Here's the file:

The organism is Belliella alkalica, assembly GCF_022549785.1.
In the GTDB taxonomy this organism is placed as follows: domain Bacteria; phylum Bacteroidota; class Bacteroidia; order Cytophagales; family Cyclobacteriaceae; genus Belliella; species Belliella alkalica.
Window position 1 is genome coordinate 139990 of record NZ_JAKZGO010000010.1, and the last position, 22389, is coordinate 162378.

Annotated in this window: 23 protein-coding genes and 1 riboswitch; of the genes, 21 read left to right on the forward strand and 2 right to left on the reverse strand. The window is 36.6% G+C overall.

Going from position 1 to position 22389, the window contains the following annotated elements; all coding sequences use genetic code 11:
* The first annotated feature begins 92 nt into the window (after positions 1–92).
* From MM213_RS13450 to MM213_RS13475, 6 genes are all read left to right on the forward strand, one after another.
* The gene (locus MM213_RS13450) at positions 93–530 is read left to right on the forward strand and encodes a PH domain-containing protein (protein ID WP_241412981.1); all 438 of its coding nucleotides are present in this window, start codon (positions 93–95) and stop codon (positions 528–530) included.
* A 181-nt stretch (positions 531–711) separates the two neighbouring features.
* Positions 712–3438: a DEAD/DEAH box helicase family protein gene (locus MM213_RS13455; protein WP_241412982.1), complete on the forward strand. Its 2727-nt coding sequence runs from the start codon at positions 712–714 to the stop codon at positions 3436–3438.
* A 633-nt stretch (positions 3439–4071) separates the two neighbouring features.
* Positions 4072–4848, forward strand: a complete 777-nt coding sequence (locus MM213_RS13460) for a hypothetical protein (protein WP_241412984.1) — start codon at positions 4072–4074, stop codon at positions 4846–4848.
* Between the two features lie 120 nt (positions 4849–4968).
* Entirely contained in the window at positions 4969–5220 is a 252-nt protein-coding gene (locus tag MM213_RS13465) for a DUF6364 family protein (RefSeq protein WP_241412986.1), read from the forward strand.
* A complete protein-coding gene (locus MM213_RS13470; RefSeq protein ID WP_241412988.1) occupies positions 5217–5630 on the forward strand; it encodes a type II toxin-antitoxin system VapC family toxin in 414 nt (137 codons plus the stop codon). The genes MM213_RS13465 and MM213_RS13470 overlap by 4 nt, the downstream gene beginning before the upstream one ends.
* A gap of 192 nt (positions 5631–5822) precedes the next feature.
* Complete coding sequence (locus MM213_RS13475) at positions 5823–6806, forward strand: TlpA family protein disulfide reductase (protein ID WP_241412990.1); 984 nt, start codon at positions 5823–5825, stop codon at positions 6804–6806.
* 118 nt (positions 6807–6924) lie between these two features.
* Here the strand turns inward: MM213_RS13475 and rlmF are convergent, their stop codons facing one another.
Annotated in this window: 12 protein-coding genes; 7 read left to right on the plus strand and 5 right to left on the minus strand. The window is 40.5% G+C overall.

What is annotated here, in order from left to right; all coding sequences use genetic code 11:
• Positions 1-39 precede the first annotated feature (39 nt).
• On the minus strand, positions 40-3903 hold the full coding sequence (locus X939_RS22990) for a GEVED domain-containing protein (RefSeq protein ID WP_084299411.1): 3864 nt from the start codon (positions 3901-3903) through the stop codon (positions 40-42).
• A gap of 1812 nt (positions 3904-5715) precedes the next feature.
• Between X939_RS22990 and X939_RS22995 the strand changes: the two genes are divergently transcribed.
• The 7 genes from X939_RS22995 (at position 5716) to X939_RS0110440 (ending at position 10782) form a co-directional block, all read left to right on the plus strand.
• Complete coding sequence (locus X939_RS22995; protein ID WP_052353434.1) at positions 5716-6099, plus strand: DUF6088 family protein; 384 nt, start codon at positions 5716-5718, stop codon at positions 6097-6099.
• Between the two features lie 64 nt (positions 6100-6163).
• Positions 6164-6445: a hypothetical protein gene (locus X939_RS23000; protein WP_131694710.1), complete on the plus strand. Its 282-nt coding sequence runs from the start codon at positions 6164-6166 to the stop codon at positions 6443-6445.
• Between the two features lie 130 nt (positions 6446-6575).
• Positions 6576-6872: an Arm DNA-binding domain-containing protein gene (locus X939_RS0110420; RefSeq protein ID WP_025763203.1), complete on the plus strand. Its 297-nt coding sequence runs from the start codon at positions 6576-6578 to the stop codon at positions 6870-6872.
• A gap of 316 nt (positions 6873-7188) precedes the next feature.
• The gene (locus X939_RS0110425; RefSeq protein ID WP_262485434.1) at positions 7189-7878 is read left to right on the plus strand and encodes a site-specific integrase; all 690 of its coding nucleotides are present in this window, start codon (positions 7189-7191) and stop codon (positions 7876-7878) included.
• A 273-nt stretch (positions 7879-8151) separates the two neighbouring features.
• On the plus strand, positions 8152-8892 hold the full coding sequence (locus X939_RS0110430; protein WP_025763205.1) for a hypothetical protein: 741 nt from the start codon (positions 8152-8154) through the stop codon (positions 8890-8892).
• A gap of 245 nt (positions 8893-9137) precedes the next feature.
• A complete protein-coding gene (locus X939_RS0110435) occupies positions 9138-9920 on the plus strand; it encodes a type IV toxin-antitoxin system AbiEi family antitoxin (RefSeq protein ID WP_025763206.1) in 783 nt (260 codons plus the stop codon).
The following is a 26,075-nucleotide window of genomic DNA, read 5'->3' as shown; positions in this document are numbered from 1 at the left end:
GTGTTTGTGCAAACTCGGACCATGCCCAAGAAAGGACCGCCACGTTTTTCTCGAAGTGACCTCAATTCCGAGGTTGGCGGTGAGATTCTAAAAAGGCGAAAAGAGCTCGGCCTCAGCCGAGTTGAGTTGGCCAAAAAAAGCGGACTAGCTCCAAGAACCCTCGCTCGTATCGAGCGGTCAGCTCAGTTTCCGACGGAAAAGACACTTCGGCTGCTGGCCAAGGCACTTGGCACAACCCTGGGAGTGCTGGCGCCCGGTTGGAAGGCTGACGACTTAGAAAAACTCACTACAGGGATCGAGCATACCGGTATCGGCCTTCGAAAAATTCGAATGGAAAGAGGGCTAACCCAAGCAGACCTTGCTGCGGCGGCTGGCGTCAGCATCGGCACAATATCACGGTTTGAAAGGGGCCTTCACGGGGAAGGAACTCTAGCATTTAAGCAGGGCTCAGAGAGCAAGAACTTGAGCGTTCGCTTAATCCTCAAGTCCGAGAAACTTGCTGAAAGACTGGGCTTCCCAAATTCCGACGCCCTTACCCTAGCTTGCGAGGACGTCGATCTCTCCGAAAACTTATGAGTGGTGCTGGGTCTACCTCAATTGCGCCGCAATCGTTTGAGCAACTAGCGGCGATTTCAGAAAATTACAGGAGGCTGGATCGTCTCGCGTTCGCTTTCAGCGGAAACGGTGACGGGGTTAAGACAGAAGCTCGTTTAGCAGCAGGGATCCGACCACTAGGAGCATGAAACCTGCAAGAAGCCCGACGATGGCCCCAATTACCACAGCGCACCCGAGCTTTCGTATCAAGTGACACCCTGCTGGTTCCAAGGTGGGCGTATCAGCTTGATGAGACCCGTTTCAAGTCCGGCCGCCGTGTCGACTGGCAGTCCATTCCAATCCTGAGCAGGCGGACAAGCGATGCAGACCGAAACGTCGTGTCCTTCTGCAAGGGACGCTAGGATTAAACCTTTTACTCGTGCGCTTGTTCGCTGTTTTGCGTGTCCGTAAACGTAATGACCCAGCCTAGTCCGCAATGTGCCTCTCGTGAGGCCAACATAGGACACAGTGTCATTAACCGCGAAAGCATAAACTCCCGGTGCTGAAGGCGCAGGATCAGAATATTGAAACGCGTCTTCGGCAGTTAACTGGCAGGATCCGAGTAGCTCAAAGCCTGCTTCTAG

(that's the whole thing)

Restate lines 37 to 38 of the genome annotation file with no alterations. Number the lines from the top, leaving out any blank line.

• A complete protein-coding gene (locus X939_RS0110435) occupies positions 9138-9920 on the plus strand; it encodes a type IV toxin-antitoxin system AbiEi family antitoxin (RefSeq protein ID WP_025763206.1) in 783 nt (260 codons plus the stop codon).
The following is a 26,075-nucleotide window of genomic DNA, read 5'->3' as shown; positions in this document are numbered from 1 at the left end: